Cook was born in the village of Marton in Yorkshire, now a suburb of Middlesbrough.He was baptised in the local church of St. Cuthber. Cook was the second of fourchildren of James Cook, a Scottish farm labourer from Ednam. In 1736, his familymoved to Airey Holme farm at Great Ayton, where his fathers employer, ThomasSkottowe, paid for him to attend the local school. After five years schooling, he beganwork for his father, who had by now been promoted to farm manager. Cook’s house Cook’s family
In 1745, when he was 16, Cook moved 20 miles (32 km) to the fishing village of Staithes, to be apprenticed as a shop boy to grocer and haberdasher William Sanderson. Historians have speculated that this is where Cook first felt the lure of the sea while gazing out of the shop window. After 18 months, not proving suitable for shop work, Cook travelled to the nearby port town of Whitby to be introduced to friends of Sandersons. Cook was taken on as a merchant navy apprentice in their small fleet of vessels, plying coal along the English coast.As part of his apprenticeship, Cook applied himself to thestudy of algebra, geometry, trigonometry, navigation andastronomy—all skills he would need one day to commandhis own ship.
Cook married Elizabeth Batts .The couple had sixchildren: James, Nathaniel , Elizabeth, Joseph , Georgeand Hugh.When not at sea, Cook lived in the East End ofLondon. He attended St Pauls Church, Shadwell, wherehis son James was baptised. Cook has no directdescendants—all his children either pre-deceased him ordied without having children of their own. Elizabeth BattsIn June 1757 Cook passed his masters examinations at Trinity House, Deptford,which qualified him to navigate and handle a ship of the Kings fleet. He then joinedthe frigate HMS Solebay as master under Captain Robert Craig. Cooks aptitude for surveying was put to good use mapping the jagged coast of Newfoundland in the 1760th. His five seasons in Newfoundland produced the first large- scale and accurate maps of the islands coasts; they also gave Cook his mastery of practical surveying, achieved under often adverse conditions, and brought him to the attention of the Admiralty and Royal Society at a crucial moment both in his career and in the direction of British overseas discovery.
On 29 April 1968 Cook and crew made theirfirst landfall on the mainland of the continent ata place now known as the Kurnell Peninsula,which he named Botany Bay after the uniquespecimens retrieved by the botanists JosephBanks and Daniel Solander. It is here that JamesCook made first contact with an Aboriginal tribeknown as the Gweagal. After his departure from Botany Bay he continued northwards. He returned to England via Batavia (modern Jakarta, Indonesia), where many in his crew succumbed to malaria, the Cape of Good Hope and the island of Saint Helena, arriving on 12 July 1771. Cook’s first ship Endeavour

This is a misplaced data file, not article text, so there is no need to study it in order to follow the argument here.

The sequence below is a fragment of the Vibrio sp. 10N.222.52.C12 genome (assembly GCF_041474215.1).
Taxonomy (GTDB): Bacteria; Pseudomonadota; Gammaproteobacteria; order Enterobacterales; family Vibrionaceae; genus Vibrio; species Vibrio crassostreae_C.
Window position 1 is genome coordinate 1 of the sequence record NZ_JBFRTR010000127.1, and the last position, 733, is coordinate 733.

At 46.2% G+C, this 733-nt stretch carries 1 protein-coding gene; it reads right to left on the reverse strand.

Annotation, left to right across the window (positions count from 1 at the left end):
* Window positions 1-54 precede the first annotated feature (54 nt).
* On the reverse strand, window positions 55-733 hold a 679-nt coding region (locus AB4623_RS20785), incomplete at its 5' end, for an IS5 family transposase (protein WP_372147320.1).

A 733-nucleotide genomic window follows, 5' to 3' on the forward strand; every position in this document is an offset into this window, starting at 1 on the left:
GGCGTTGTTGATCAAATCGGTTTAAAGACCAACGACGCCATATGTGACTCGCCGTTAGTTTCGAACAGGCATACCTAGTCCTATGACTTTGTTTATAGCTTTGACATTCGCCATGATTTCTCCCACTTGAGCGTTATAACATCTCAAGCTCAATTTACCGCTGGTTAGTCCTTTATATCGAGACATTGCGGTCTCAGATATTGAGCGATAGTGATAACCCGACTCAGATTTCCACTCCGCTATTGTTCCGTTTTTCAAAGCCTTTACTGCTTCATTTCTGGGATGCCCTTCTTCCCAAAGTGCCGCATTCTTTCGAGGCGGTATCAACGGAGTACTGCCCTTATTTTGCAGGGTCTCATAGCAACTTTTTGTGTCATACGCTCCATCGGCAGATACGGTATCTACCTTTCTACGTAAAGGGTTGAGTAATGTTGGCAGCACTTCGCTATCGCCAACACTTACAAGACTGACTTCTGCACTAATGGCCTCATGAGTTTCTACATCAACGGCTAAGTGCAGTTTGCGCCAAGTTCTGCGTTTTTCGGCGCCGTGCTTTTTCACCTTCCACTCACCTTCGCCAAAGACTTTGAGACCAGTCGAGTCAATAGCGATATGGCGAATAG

Shortly after his return from the first voyage, Cook was promoted in August 1771, to the rank of commander. Then, in 1772, he was commissioned by the Royal Society to search for the Resolution and Adventure hypothetical. Terra Australis.Cook commanded HMS Resolution on this voyage, while Tobias Furneauxcommanded its companion ship, HMS Adventure. Cooks expeditioncircumnavigated the globe at a very high southern latitude, becoming one of the firstto cross the Antarctic Circle on 17 January 1773. He also surveyed, mapped andtook possession for Britain of South Georgia explored by Anthony de la Roché in1675, discovered and named Clerke Rocks and the South Sandwich Islands("Sandwich Land").
On his last voyage, Cook once again commanded HMSResolution, while Captain Charles Clerke commandedHMS Discovery. Ostensibly, the voyage was planned toreturn Omai to Tahiti; this is what the general publicbelieved, as he had become a favourite curiosity inLondon. Principally the purpose of the voyage was anattempt to discover the famed Northwest Passage. After returning Omai, Cook travelled north and in 1778 became the first European to visit the Hawaiian Islands. In passing and after initial landfall in January 1778 at Waimea harbour, Kauai, Cook named the archipelago the "Sandwich Islands" after the fourth Earl of Sandwich—the acting First Lord of the Admiralty. Cook returned to Hawaii in 1779. After sailing around the archipelago for some eight weeks, he made landfall at Kealakekua Bay, on Hawaii Island , largest island in the Hawaiian Archipelago.
In 1779 at KealakekuaBay, some Hawaiians tookone of Cooks small boats.Normally, as thefts werequite common in Tahitiand the other islands,Cook would have takenhostages until the stolenarticles were returned.Indeed, he attempted totake hostage the King ofHawaiʻiThe Hawaiians .prevented this, and Cooksmen had to retreat to thebeach. As Cook turned hisback to help launch theboats, he was struck on thehead by the villagers andthen stabbed to death ashe fell on his face in thesurf. Hawaiian traditionsays that he was killed by achief . The Hawaiiansdragged his body away.